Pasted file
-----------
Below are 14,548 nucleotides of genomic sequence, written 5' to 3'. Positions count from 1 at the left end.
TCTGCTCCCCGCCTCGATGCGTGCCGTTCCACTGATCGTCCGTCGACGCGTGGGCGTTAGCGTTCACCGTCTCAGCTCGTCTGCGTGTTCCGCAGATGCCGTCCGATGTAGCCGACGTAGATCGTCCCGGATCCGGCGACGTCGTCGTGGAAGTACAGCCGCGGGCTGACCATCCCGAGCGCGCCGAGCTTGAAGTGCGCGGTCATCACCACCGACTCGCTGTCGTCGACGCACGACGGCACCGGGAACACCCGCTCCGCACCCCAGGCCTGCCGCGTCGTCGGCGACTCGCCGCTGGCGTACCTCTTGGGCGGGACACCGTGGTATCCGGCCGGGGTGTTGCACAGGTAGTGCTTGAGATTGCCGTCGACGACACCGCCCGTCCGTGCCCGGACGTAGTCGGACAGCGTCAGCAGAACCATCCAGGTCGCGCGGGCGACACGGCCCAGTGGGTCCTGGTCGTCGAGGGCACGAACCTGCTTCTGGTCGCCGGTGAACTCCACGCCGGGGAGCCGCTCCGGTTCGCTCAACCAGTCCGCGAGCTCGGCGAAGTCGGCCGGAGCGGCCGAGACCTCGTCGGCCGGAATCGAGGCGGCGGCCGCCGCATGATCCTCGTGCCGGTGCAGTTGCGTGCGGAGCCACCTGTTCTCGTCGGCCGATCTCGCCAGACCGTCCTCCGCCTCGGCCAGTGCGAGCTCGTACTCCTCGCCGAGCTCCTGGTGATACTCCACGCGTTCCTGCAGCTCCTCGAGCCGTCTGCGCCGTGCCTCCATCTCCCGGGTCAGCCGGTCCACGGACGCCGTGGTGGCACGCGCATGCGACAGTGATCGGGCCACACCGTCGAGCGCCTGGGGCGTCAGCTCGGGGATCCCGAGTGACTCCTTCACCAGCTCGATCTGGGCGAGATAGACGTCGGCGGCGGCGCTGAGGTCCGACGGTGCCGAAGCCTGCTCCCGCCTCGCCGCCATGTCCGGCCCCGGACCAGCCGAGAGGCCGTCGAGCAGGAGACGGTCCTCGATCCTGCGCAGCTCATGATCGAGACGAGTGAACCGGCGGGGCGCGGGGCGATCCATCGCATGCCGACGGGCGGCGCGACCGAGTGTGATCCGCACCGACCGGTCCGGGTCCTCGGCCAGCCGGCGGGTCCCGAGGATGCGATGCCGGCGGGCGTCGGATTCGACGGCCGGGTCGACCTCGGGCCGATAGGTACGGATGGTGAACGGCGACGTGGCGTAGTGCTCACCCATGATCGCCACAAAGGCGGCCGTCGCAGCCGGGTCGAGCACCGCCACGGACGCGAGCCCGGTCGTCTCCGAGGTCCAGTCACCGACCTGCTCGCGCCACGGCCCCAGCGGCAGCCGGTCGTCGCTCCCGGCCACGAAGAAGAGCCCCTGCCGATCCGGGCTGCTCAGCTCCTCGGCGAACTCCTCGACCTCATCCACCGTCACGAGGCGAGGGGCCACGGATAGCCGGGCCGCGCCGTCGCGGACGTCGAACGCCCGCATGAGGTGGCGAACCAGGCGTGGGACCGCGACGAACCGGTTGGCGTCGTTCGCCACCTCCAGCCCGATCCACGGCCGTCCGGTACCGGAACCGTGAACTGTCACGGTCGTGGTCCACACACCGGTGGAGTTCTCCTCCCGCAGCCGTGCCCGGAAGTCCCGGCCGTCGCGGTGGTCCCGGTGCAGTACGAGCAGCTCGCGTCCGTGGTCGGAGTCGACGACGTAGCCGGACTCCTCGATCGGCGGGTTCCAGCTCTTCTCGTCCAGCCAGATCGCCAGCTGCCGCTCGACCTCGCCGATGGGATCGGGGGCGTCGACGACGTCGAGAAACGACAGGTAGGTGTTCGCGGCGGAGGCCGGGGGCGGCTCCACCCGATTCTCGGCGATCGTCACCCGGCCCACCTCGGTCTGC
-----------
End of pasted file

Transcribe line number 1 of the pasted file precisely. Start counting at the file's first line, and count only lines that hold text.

Below are 14,548 nucleotides of genomic sequence, written 5' to 3'. Positions count from 1 at the left end.